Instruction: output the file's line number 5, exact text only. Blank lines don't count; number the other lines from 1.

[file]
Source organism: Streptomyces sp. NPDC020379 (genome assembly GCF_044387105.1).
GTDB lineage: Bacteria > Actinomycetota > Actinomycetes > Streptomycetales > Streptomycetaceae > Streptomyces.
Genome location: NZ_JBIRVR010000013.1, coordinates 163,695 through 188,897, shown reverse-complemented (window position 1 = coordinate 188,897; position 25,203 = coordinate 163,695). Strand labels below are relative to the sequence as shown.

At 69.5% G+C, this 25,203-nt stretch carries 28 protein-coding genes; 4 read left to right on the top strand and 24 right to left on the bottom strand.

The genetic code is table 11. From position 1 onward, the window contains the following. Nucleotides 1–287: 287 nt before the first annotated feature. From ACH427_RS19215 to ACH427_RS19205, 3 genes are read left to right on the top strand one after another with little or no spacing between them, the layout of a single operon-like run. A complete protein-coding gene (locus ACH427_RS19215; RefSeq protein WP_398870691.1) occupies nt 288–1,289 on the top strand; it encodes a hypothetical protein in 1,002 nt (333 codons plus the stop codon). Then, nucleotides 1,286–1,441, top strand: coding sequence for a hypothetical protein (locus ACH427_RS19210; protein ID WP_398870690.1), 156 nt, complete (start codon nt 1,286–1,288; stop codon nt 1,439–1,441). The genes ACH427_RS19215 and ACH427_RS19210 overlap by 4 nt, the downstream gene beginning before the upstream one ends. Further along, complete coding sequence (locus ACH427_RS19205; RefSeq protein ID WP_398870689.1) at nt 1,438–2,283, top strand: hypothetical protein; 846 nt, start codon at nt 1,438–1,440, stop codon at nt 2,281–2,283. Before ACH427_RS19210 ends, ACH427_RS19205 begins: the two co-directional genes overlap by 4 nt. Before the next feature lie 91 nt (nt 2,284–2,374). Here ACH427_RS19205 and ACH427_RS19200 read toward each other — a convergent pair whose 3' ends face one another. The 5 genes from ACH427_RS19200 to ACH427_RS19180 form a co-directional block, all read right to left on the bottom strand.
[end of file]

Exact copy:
The genetic code is table 11. From position 1 onward, the window contains the following. Nucleotides 1–287: 287 nt before the first annotated feature. From ACH427_RS19215 to ACH427_RS19205, 3 genes are read left to right on the top strand one after another with little or no spacing between them, the layout of a single operon-like run. A complete protein-coding gene (locus ACH427_RS19215; RefSeq protein WP_398870691.1) occupies nt 288–1,289 on the top strand; it encodes a hypothetical protein in 1,002 nt (333 codons plus the stop codon). Then, nucleotides 1,286–1,441, top strand: coding sequence for a hypothetical protein (locus ACH427_RS19210; protein ID WP_398870690.1), 156 nt, complete (start codon nt 1,286–1,288; stop codon nt 1,439–1,441). The genes ACH427_RS19215 and ACH427_RS19210 overlap by 4 nt, the downstream gene beginning before the upstream one ends. Further along, complete coding sequence (locus ACH427_RS19205; RefSeq protein ID WP_398870689.1) at nt 1,438–2,283, top strand: hypothetical protein; 846 nt, start codon at nt 1,438–1,440, stop codon at nt 2,281–2,283. Before ACH427_RS19210 ends, ACH427_RS19205 begins: the two co-directional genes overlap by 4 nt. Before the next feature lie 91 nt (nt 2,284–2,374). Here ACH427_RS19205 and ACH427_RS19200 read toward each other — a convergent pair whose 3' ends face one another. The 5 genes from ACH427_RS19200 to ACH427_RS19180 form a co-directional block, all read right to left on the bottom strand.